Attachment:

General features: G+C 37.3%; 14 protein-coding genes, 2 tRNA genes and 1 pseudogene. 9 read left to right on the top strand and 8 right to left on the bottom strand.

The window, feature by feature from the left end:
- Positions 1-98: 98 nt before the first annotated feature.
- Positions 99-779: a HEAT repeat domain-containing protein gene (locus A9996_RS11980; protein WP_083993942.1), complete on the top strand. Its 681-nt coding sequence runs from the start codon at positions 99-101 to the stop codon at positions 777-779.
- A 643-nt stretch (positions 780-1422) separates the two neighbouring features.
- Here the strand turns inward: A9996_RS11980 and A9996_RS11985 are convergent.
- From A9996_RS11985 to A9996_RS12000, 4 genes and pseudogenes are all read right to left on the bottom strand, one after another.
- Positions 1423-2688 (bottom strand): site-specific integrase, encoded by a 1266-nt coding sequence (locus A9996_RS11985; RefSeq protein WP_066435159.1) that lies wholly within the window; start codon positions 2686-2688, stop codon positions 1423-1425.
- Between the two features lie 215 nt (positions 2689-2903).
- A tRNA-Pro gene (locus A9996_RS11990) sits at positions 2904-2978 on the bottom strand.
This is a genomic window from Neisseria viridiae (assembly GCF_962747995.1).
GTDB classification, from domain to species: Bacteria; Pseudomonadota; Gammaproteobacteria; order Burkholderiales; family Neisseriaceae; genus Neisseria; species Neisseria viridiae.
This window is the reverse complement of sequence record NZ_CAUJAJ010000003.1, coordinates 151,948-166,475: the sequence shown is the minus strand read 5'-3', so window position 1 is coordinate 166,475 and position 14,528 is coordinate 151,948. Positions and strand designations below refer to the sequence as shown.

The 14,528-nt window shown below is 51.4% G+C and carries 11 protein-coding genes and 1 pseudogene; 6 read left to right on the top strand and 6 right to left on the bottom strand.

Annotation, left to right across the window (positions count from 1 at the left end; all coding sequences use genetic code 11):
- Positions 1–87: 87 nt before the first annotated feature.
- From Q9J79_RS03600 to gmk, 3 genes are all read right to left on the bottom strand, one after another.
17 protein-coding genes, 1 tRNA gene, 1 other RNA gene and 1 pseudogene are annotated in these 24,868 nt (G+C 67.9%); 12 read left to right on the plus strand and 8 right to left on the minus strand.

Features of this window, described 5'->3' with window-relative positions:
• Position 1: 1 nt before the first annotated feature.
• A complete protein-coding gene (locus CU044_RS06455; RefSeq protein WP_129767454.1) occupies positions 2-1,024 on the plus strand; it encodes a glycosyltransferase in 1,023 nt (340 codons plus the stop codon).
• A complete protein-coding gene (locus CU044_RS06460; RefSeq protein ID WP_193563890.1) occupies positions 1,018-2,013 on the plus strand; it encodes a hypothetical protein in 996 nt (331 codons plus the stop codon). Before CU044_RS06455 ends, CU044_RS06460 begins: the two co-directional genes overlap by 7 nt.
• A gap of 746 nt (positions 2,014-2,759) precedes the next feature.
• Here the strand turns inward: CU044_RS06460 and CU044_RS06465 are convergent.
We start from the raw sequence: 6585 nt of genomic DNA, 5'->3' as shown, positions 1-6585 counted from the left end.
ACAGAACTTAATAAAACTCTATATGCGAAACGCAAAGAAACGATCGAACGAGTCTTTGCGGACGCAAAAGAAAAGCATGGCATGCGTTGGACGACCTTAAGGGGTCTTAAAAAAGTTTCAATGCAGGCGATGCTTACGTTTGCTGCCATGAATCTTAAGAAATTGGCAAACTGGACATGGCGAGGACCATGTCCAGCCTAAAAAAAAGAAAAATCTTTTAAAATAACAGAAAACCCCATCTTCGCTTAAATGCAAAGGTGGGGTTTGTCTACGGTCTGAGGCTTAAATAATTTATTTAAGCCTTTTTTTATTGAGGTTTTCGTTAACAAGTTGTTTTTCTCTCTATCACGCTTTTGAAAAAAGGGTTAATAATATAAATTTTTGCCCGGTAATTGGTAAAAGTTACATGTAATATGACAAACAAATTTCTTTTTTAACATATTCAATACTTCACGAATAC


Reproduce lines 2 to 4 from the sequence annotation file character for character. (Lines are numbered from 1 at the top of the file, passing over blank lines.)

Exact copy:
The window, feature by feature from the left end:
- Positions 1-98: 98 nt before the first annotated feature.
- Positions 99-779: a HEAT repeat domain-containing protein gene (locus A9996_RS11980; protein WP_083993942.1), complete on the top strand. Its 681-nt coding sequence runs from the start codon at positions 99-101 to the stop codon at positions 777-779.